Summer is well and truly here, which means it’s the perfect time to exercise outdoors! Outdoor workouts are great because you can bathe in the glorious sunshine and reap the extra health benefits of the vitamin D exposure from the rays - just make sure you wear plenty of sun cream!
The Sundried Summer Workout can be done anywhere outdoors and doesn’t require any equipment so you can do it whenever the mood strikes. Maybe in your garden, while the kids play, or maybe in the park in an open space. Always remember to warm up properly before a workout and stay hydrated by always having a water bottle with you.
The first round is a small circuit comprising of 5 exercises. Aim to complete each exercise for 60 seconds with no rest. If you are a beginner or you have an underlying injury, take it at your own pace and rest whenever you need. If you want more information on how to do an exercise, click or tap the name of the exercise.
The second round is based on a Tabata style of HIIT training. HIIT stands for High-Intensity Interval Training and is a great way to burn fat and get fit. Tabata consists of 20 seconds of work followed by 10 seconds of rest, and you can repeat that as many times as you like with as many different exercises as you like. In this workout, you'll be completing 8 rounds (1 round = 20 seconds work and 10 seconds rest) to last 4 minutes with all different exercises. Go straight from one round to the next until you are finished.
Your final round is based more on body-weight strength training. You don't need equipment to have a good workout! Complete 3 sets of 10 reps on each of the following exercises with 30-60 seconds of rest in between each one. This is a full body workout which will target every muscle group. Take the exercises slow and perform each repetition with care, focussing on the muscle under tension.
Well done for completing the Sundried Summer Workout!
On completion of this workout, you should really be feeling the effects. If not, you can either work harder or make the exercises tougher. Remember, exercise is supposed to make you feel good about yourself, and you should fuel your body with nutritious food afterwards. If you find a particular workout boring, don't make yourself suffer by doing it. Find something you love, and you will find that staying fit has never been so easy.
The energy and excitement of making new year's resolutions and getting fit is well and truly burnt out and the gym is starting to empty out again. How can you stay motivated when all you want to do is melt into the sofa and eat? We're here to help. Follow these tips to boost your motivation when it feels like there's no hope.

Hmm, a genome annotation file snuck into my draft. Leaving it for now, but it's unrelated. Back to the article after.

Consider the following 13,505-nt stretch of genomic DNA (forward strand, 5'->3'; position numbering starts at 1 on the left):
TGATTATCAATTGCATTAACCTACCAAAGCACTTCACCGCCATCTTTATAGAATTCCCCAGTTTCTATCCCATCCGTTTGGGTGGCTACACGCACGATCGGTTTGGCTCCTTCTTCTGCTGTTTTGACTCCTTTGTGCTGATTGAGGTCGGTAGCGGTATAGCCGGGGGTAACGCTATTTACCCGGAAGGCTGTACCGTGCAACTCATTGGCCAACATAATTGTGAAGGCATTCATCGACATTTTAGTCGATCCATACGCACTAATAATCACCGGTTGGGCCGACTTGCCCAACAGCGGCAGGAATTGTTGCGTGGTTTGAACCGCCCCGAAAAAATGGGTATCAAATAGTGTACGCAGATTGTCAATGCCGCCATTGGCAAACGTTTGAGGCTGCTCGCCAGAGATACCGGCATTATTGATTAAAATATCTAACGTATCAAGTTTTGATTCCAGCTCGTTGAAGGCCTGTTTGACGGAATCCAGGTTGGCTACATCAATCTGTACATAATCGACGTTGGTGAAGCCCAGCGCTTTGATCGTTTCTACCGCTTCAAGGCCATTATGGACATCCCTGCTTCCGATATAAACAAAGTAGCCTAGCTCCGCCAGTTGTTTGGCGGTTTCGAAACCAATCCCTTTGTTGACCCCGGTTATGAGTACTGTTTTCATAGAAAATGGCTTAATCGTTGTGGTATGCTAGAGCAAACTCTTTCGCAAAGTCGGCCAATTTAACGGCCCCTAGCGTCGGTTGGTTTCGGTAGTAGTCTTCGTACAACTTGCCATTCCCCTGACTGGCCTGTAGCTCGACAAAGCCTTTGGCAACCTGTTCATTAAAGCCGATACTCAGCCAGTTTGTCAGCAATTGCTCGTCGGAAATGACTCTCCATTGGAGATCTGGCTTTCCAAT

1. Partner up
If you have someone to let down, you'll be less likely to flake. Having accountability means you have more of a reason to get to the gym and it will be more hassle to have to text your friend or personal trainer to say you're not going and then get an earful from then than to just go. Plus, you'll know that once you're there you'll have a great time because training with a buddy makes training more bearable.
2. Get changed
How many times have you been sat on the sofa watching TV after work telling yourself "I'll go in a minute" or "I'll go when this show is finished" and then it never happens? By getting changed into your activewear you're getting the ball rolling and getting into the right frame of mind to work out. Once you're changed into your sportswear you're already halfway there and will be much more ready to get out there and go train.
3. Take your gym gear to work
If you go to the gym straight from work, you won't have a chance to talk yourself out of it. If you pair this with point number 1 of partnering up and telling your friend you'll join them at the gym, you'll be well on your way to success. Get changed at work and go straight to the gym instead of going home first. It's much harder to gee yourself back up once you're home from work than if you continue the momentum from your day at the office.
4. Have a workout to look forward to
There's nothing worse than finishing a monotonous day at work and thinking about now having to go and run on a treadmill for half an hour while staring at a wall. By planning out a fun and exciting workout, you'll actually want to go to the gym and do it. Try circuit training or functional training to mix things up and talk to a personal trainer if you'd like to try something new like Olympic weightlifting or CrossFit. If you're dreading the workout, getting motivated can be impossible. Whereas if you're actually looking forward to it, exercising can be a joy instead of a chore. If you enjoy something like Zumba, sign up for a class! Group exercise can be a great way to stay motivated too.
5. Use the 10 second rule
If you find yourself making terrible excuses like "it's raining" or "I'm too tired" then use the 10 second rule. It's very simple: count to 10 and then go anyway! This will eliminate your mind telling you that you can't do it and 9 times out of 10 you'll find that you actually enjoy the workout and will be pleased that you went.
Articles related to getting motivated:
What is circuit training?
Circuit training was first developed in 1953 by R.E. Morgan and G.T. Anderson at the University of Leeds in 1953. The formula was as follows:
“A circuit consists of 9 to 12 stations, with each station representing one exercise. At each station, an exercise is performed with a specific resistance and for a specific number of reps. Work at each station takes 30-60 seconds, after which the trainee moves directly to the next station on the circuit (with no break) and begins the exercise. An aerobics station requiring 15-180 seconds of work is placed between the main exercise stations.”
Morgan and Anderson developed this form of circuit training in order to enable individuals to work at their own intensity while also training with others. This is why it is a popular training method for army recruits and other team exercise sessions.